Archives for April 2005

The Jackelope

The Jackelope is a rabbit species that inhabits the Western United States, and unlike any other type of rabbit, they grow antlers that are similar to a Mule Deer, or an Antelope. Evolutionary Theorists cannot explain as to how the Jackelope is able to produce antlers, or where this creature might have evolved. There is no evidence to explain how the Jackelope uses it’s antlers, or whether the animal is territorial or not.

Walking into the Sunshine Truck Stop the other day, I saw a Jackelope mounted to the wall. Even dead you don’t see very many representations of this animal. I peered into its dusty plastic eyes. His antlers were similar to that of a Mule Deer.

I would like to catch one of these elusive creatures. In all my time wandering the Desert Southwest, I have yet to see one in the wild. They are rarely spotted even more so then Mountain Lions. The US Government cannot prove their existence. Many skeptics will claim that they are a hoax or just a fable, but this is not true. My own grandfather killed one while he was gardening out at our ranch back in the 70’s. He put it in a plastic bag but the maggots got to it. So he wasn’t able to skin and mount it. This is what he told me.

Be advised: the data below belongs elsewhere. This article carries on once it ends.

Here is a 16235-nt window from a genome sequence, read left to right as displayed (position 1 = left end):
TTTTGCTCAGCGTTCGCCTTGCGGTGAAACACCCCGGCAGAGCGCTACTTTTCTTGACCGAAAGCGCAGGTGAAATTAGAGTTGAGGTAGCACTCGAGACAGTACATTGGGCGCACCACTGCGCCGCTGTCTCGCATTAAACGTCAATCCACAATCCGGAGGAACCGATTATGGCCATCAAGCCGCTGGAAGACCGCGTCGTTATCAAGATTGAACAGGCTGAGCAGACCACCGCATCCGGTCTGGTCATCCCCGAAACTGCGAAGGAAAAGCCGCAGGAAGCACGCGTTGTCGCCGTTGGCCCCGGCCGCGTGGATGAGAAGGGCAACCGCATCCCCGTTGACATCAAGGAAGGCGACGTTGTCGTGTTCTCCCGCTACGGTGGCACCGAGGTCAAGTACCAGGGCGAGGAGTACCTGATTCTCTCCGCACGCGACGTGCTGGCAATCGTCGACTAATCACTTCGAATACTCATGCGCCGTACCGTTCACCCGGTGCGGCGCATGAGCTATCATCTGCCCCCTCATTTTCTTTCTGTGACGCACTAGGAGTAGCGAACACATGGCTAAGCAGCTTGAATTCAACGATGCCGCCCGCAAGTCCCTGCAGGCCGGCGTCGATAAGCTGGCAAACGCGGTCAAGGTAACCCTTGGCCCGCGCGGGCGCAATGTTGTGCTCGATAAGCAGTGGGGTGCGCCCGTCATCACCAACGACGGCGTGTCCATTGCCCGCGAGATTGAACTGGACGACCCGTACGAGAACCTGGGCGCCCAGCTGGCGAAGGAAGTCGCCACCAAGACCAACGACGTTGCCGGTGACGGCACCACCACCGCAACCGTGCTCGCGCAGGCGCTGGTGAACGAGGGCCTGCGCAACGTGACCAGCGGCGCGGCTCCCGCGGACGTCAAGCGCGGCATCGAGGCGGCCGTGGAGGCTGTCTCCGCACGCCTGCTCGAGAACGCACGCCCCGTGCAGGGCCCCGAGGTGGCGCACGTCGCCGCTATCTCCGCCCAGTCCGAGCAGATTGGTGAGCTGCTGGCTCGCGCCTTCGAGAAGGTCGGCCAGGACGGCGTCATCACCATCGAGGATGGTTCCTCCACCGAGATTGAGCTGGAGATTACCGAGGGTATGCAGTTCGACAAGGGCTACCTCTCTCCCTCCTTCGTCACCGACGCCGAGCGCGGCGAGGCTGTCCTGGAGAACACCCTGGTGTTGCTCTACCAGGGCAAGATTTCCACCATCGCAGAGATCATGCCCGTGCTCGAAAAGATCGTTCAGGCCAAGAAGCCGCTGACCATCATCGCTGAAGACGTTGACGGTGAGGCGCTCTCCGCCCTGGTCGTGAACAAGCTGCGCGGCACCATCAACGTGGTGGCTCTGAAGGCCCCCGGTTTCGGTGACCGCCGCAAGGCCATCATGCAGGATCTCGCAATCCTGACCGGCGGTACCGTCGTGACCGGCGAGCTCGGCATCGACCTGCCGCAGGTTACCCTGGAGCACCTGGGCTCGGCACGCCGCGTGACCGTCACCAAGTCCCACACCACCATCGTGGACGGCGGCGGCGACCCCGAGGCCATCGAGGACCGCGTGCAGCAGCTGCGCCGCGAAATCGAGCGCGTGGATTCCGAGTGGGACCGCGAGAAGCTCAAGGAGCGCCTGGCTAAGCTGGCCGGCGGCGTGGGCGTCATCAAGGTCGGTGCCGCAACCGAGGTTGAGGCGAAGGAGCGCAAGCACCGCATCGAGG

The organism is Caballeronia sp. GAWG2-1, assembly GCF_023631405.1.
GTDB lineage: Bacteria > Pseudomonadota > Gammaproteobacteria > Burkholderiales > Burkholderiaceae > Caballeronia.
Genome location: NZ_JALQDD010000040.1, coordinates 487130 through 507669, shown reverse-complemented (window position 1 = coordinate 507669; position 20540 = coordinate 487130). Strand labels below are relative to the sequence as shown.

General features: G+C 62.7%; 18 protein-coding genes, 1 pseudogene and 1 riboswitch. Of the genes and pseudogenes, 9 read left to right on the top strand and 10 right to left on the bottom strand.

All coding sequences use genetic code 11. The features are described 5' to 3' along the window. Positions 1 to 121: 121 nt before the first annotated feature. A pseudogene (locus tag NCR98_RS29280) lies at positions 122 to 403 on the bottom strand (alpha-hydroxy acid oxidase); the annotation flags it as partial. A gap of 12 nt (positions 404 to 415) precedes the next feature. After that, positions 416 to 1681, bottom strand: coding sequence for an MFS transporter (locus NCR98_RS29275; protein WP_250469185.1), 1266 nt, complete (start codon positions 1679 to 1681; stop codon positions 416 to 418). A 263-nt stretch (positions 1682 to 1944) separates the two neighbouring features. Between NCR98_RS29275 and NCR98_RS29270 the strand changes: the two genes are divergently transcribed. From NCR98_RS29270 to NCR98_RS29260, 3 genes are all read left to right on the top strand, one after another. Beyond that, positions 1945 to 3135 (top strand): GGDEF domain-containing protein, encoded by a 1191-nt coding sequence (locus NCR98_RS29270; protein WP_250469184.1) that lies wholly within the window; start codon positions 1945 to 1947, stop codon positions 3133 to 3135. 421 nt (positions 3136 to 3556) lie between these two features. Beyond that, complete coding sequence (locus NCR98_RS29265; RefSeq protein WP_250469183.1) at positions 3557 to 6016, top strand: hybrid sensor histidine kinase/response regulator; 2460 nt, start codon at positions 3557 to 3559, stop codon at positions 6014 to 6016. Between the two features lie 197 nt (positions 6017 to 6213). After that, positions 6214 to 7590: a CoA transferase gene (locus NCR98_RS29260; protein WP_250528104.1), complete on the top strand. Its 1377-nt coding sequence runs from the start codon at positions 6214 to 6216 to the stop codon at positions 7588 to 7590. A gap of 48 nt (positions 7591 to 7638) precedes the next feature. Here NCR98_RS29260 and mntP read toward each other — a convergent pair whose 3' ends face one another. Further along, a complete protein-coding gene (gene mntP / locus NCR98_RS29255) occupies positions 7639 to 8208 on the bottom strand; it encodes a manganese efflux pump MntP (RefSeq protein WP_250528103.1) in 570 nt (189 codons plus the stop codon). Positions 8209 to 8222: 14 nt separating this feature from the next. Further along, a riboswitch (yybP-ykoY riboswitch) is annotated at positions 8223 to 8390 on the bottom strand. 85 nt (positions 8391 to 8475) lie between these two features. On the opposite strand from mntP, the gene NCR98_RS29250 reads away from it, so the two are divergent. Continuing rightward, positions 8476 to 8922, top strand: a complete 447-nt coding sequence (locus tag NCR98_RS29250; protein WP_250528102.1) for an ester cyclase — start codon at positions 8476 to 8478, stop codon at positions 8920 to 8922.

Even though my sandals were worn out, I could not leave the red canyon behind. There was big cottonwood monsters in the river bottoms. The sand and air was warm. It was a frying pan, beneath the desert sun. The locusts buzzed like power lines, and the wind whipped those magnificent Cottonwoods. I even heard the mourning dove repeat his lonely call, over and over. Everything was so peaceful. I couldn’t leave the red canyon. I wanted to be there forever, even when the winter snows came…

…In the sage brush valleys of the Great Basin, I look out across them and they are some of the most isolated areas on the planet, and covered in fierce beauty. To the untrained eye, they would be nothing but useless desert. Cloud ships journey and cast their dark shadows upon the sage. When I am not physically in the Great Basin, these valleys are in my head, and in my dreams.

To Coyote

Coyote, wild and brave, thank you for coming within throwing distance of my camp that night. I was thrilled by the yips and howls of your siblings. There was an E.T. moon above the junipers, on that plateau near the Grand Canyon. I wanted to leave camp and walk in your direction, just seeing how close I could get before getting spooked.